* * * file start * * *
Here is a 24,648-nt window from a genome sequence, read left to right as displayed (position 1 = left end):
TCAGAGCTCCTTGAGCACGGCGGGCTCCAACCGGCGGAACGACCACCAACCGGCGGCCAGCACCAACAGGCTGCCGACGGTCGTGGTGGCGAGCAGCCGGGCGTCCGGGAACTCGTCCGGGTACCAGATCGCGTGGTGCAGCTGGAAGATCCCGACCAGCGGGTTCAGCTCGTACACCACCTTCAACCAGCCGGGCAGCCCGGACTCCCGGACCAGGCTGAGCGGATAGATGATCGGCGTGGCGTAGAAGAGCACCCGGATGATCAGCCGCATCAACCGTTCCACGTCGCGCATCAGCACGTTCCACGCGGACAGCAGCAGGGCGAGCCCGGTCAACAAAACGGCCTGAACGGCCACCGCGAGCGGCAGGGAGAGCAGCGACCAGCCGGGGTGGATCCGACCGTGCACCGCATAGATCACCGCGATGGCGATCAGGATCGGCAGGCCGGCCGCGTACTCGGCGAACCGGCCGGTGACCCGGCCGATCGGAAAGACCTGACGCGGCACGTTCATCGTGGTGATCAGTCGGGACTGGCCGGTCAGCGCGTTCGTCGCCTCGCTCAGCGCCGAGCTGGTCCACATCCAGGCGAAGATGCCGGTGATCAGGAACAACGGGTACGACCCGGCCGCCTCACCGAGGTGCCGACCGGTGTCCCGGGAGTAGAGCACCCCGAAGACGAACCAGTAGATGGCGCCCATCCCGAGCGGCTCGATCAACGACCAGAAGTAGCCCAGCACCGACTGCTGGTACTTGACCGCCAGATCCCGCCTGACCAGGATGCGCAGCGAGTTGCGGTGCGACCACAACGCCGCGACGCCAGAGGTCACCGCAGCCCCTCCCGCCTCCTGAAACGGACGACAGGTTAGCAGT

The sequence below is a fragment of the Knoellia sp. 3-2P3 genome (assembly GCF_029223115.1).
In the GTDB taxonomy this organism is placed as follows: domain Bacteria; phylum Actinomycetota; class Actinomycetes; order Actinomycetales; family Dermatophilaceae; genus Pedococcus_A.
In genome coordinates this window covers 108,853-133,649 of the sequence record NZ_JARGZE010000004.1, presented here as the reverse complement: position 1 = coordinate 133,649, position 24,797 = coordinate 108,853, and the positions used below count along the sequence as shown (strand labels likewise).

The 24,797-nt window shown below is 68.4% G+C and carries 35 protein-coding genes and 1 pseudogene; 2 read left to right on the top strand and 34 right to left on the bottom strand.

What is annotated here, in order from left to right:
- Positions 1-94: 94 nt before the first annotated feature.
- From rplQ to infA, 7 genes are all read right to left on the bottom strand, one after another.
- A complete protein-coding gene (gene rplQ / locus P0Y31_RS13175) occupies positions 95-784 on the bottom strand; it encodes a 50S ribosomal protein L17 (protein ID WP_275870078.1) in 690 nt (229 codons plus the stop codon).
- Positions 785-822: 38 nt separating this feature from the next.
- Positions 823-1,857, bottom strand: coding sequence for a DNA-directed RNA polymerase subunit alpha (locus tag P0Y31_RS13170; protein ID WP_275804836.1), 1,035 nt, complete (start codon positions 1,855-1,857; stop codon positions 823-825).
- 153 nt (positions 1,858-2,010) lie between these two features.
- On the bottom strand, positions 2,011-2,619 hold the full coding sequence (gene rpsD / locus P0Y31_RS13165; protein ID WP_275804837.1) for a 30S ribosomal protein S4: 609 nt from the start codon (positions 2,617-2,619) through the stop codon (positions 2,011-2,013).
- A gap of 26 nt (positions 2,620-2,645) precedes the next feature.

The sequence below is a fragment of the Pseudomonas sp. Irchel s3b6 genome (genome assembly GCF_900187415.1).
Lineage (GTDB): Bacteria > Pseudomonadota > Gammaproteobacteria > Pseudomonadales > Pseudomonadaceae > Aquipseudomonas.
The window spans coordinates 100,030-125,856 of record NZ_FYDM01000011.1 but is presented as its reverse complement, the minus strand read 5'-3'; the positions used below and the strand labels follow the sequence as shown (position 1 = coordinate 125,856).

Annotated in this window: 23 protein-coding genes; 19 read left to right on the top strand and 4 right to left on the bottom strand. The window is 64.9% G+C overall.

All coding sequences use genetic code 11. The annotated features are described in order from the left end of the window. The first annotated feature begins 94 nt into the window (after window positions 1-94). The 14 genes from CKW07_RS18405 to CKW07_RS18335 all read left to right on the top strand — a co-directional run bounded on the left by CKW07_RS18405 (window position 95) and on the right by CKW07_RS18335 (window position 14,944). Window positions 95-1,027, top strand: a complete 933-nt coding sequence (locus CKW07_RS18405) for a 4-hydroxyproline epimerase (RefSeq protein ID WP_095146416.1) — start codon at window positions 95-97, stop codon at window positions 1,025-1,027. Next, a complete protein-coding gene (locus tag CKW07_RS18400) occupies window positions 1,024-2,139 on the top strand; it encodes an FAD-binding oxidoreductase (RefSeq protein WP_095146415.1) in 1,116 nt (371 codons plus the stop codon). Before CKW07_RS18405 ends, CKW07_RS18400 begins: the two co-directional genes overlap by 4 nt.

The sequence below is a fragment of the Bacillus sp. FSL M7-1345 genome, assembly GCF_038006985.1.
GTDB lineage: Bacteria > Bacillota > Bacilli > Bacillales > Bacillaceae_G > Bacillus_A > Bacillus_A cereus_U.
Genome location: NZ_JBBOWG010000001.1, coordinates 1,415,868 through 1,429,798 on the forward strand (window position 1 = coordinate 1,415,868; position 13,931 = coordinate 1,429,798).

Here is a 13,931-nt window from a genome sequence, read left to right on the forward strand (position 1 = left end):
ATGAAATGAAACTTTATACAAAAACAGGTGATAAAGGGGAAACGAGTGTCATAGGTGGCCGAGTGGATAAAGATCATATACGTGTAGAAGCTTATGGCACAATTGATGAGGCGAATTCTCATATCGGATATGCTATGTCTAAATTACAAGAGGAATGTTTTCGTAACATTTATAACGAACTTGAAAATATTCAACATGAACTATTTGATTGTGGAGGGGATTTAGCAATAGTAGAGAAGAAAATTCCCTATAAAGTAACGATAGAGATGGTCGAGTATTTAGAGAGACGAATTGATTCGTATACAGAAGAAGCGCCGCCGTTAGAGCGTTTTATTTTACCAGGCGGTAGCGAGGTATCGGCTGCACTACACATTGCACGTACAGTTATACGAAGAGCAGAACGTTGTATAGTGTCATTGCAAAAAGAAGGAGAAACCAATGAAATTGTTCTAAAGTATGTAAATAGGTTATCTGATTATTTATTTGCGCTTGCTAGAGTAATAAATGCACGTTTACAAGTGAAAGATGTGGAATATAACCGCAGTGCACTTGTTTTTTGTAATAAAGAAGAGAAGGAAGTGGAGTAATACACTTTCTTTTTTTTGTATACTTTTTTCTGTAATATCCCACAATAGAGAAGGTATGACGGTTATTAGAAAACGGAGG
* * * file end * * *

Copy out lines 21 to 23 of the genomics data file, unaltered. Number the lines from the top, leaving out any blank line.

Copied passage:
The sequence below is a fragment of the Bacillus sp. FSL M7-1345 genome, assembly GCF_038006985.1.
GTDB lineage: Bacteria > Bacillota > Bacilli > Bacillales > Bacillaceae_G > Bacillus_A > Bacillus_A cereus_U.
Genome location: NZ_JBBOWG010000001.1, coordinates 1,415,868 through 1,429,798 on the forward strand (window position 1 = coordinate 1,415,868; position 13,931 = coordinate 1,429,798).